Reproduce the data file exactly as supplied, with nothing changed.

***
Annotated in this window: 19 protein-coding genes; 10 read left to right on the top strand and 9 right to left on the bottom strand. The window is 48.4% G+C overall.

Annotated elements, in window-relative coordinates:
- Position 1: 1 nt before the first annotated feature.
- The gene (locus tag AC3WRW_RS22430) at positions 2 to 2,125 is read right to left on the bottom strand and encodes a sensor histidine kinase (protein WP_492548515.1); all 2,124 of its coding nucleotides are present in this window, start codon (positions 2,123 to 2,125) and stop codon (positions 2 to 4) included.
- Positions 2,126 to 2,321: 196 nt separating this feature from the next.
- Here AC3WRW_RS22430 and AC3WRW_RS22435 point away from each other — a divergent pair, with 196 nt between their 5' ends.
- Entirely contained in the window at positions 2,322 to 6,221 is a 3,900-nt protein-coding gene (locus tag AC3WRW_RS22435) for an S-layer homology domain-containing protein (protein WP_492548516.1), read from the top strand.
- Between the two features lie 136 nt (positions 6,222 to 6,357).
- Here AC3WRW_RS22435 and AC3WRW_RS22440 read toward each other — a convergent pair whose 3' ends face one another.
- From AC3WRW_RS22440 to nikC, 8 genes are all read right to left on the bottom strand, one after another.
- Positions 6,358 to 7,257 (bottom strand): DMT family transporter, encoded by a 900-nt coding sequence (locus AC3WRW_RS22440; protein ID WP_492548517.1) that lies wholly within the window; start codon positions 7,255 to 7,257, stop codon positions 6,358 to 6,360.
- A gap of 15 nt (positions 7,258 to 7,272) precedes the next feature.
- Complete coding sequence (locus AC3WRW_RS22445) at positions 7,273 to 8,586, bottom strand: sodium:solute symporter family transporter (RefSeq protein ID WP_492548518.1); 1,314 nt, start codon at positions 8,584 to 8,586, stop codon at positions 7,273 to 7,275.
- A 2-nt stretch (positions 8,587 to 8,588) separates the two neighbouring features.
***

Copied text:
Annotated in this window: 19 protein-coding genes; 10 read left to right on the top strand and 9 right to left on the bottom strand. The window is 48.4% G+C overall.

Annotated elements, in window-relative coordinates:
- Position 1: 1 nt before the first annotated feature.
- The gene (locus tag AC3WRW_RS22430) at positions 2 to 2,125 is read right to left on the bottom strand and encodes a sensor histidine kinase (protein WP_492548515.1); all 2,124 of its coding nucleotides are present in this window, start codon (positions 2,123 to 2,125) and stop codon (positions 2 to 4) included.
- Positions 2,126 to 2,321: 196 nt separating this feature from the next.
- Here AC3WRW_RS22430 and AC3WRW_RS22435 point away from each other — a divergent pair, with 196 nt between their 5' ends.
- Entirely contained in the window at positions 2,322 to 6,221 is a 3,900-nt protein-coding gene (locus tag AC3WRW_RS22435) for an S-layer homology domain-containing protein (protein WP_492548516.1), read from the top strand.
- Between the two features lie 136 nt (positions 6,222 to 6,357).
- Here AC3WRW_RS22435 and AC3WRW_RS22440 read toward each other — a convergent pair whose 3' ends face one another.
- From AC3WRW_RS22440 to nikC, 8 genes are all read right to left on the bottom strand, one after another.
- Positions 6,358 to 7,257 (bottom strand): DMT family transporter, encoded by a 900-nt coding sequence (locus AC3WRW_RS22440; protein ID WP_492548517.1) that lies wholly within the window; start codon positions 7,255 to 7,257, stop codon positions 6,358 to 6,360.
- A gap of 15 nt (positions 7,258 to 7,272) precedes the next feature.
- Complete coding sequence (locus AC3WRW_RS22445) at positions 7,273 to 8,586, bottom strand: sodium:solute symporter family transporter (RefSeq protein ID WP_492548518.1); 1,314 nt, start codon at positions 8,584 to 8,586, stop codon at positions 7,273 to 7,275.
- A 2-nt stretch (positions 8,587 to 8,588) separates the two neighbouring features.